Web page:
7. Nige, you reek (if you will pardon the expression) of park in sons ailment, may I invite you to peruse what, in my humble opinion, is Europe's finest.
    The English park In Wiesbaden (Frankfurt airport 45 mins) runs from the Kurhaus (casino, allegedly built by the same wallah that built Monte Carlo), up to the village of Sonenburg, approx. 3 kilometers.
    This park is long and fairly narrow and is a joy to walk through in any season.
    One has to take care and avoid the Gucci laden Jerry power walkers but apart from this, a real treat.
    Unlike Paris (misc museums surrounded by 200,000 tonnes of dogshit), the park is canine crap free, the Germans, as usual, organise things very well on that front.
    Wiesbaden nestles at the foot of the Taunus and Sonenburg is in the Taunus.
    It was left alone during the last big stooshie because the Yanks wanted it as their HQ. Eventually they used Frankfurt so Wiesbaden is a delightful Victorian watering hole, in original condition.
    Sonenburg was for some years the home of Malty junior.

  8. To be shat on by a bird is considered good luck apparently.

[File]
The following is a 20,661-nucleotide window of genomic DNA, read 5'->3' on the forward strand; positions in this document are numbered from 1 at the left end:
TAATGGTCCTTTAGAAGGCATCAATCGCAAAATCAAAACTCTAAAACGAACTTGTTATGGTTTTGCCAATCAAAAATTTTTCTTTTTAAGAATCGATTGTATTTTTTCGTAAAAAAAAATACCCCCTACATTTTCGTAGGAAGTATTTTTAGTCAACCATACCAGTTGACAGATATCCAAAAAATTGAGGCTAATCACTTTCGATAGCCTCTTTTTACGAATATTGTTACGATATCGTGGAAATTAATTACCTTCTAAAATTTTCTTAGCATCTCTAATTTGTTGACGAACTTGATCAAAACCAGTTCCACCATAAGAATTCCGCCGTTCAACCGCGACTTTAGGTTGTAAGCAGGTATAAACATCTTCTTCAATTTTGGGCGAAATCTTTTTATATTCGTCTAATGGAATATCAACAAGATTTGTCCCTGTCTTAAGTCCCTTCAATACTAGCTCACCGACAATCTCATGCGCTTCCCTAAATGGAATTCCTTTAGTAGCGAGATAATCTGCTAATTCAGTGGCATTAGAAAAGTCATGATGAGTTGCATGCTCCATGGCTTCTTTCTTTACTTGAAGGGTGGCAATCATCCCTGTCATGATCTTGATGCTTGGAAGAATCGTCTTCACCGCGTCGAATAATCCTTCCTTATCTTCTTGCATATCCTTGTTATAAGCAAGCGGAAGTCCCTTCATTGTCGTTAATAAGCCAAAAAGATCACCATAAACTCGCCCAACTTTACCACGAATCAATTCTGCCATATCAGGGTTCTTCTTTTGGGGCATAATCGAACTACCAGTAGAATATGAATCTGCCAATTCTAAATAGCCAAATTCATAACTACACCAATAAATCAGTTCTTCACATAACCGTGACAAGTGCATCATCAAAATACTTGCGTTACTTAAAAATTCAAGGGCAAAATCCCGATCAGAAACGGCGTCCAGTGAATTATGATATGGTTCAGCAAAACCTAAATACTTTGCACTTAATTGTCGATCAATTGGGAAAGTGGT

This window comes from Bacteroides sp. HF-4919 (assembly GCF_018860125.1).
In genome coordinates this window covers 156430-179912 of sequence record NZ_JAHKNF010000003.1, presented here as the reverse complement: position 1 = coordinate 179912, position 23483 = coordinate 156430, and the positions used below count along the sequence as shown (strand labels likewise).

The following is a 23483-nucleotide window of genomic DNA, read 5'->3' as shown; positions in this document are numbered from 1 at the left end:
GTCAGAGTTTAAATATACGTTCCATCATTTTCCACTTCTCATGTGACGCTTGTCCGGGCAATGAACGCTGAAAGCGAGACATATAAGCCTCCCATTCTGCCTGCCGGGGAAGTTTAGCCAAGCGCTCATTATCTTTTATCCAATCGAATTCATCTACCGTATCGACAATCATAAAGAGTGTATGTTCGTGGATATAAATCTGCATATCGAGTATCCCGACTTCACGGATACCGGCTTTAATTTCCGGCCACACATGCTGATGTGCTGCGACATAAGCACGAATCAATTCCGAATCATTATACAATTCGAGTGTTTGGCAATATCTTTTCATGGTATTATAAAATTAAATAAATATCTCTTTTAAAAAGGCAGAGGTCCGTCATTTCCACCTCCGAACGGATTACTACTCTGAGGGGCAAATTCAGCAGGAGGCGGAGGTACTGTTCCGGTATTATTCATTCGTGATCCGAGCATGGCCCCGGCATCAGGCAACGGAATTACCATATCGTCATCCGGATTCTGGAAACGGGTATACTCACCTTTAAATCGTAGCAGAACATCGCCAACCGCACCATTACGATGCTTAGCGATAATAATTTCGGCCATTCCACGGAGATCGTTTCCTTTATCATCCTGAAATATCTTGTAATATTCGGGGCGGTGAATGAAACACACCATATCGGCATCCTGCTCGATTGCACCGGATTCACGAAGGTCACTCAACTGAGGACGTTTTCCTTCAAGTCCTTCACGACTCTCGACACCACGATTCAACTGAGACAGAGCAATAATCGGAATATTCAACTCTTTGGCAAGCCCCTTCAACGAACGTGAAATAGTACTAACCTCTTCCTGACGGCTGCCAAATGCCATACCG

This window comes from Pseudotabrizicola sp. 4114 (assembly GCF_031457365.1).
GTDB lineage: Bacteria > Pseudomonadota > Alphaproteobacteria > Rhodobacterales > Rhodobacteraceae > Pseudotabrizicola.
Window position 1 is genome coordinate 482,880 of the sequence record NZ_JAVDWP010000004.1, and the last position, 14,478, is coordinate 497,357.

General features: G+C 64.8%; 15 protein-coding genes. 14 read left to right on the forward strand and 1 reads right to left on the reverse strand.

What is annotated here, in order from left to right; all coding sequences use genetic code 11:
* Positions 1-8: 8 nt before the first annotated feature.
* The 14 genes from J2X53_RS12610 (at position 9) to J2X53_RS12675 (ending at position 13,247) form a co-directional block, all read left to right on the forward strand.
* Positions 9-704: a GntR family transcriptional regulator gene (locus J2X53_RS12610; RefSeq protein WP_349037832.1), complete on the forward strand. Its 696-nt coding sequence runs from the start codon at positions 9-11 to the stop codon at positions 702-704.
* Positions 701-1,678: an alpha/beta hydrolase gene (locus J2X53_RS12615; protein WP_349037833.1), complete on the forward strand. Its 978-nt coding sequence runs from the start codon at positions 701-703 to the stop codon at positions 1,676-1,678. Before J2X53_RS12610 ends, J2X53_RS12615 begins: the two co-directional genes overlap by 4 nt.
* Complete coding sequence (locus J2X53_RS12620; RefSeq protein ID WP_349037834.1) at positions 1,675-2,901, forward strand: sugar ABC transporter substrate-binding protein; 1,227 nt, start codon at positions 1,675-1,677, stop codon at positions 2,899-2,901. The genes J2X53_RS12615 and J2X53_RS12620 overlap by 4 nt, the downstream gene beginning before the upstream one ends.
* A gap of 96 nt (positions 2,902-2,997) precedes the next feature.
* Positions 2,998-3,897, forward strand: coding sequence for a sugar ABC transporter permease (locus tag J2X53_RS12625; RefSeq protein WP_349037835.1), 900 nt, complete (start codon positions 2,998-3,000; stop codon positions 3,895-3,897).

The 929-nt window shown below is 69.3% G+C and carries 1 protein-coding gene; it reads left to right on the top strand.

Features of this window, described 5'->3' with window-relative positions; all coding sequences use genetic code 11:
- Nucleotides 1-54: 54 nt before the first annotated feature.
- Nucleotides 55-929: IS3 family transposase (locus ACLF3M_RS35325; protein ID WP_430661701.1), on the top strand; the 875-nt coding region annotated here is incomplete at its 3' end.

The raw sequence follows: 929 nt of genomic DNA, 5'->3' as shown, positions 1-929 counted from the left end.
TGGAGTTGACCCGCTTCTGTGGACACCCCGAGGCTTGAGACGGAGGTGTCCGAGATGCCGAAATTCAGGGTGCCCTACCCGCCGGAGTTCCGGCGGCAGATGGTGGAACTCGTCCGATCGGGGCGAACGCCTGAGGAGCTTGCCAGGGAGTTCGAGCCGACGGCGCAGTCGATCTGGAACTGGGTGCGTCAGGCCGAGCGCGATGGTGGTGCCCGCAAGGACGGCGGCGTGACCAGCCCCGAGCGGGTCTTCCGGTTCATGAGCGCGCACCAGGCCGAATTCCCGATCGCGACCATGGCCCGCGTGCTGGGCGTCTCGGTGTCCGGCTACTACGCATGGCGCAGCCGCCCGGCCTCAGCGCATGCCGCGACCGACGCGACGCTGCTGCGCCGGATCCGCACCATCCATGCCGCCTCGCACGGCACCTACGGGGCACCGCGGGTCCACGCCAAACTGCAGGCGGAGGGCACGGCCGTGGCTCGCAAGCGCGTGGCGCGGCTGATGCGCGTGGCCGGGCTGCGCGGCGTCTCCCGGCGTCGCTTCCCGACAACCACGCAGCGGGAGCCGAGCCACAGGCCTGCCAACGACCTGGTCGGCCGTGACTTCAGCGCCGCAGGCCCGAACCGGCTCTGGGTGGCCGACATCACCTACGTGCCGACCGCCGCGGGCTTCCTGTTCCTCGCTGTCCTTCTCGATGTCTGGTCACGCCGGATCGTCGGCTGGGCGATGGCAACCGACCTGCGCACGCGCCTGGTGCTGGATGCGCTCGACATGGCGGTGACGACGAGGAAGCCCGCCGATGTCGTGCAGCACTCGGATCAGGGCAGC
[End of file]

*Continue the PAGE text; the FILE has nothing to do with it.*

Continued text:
9. Exactly, Nige. The light in the place is managed, but for the person who is walking. In the Royal Parks for the person in a carriage or on horseback. These days the only people who see KPG or HP are in vans.
    You have to smile at the gall of the people who designed with the Sun in mind. And the attendant birds. For they knew that bird-shit was a risk, not for them but for you and me. Pure hope to my mind.

  10. We really have to admire the accuracy of the bird, Nige. You say that you were hit from a considerable height. So the bird had to take account of wind speed and then calculate drift, compute your walking speed and whether you were proceeding in a constant or erratic, perhaps drunken, manner, take account of possible collateral damage to innocent passers-by, and finally decide weight of ammo. Little is as simple as it first appears.

  11. Blackburn town centre, sat by fountains, smug with a new brand of chocolate I had discovered.


    A strange mouthful prompts me to pick up and examine this exotic, clearly challenging confectionary from where I had laid it on the bench next to me.



    Tells the tale to my girlfriend who, unbeknownst to me, tells her teenage brother.

    Minding my own business in town a short while later I hear a shout from a bunch of lads whose attention I seem to have attracted:


  12. Never eat an ice cream on the seafront outside the Tate in St Ives. I was once hit, hard, on the back of the head by a seagull, which then flew off with my Mr Whippy. You have been warned.

  13. Behshat is a lovely word.

    I just wanted to say that my own head and shoulder were recently 'beshat' and like you, this took place in Holland Park. I was with a girl, inspecting the sundial (not a euphamism) when I was unloaded upon with a timing and accuracy the US airforce can only dream of.

    I suspect it's the hobby of one very vindictive bird.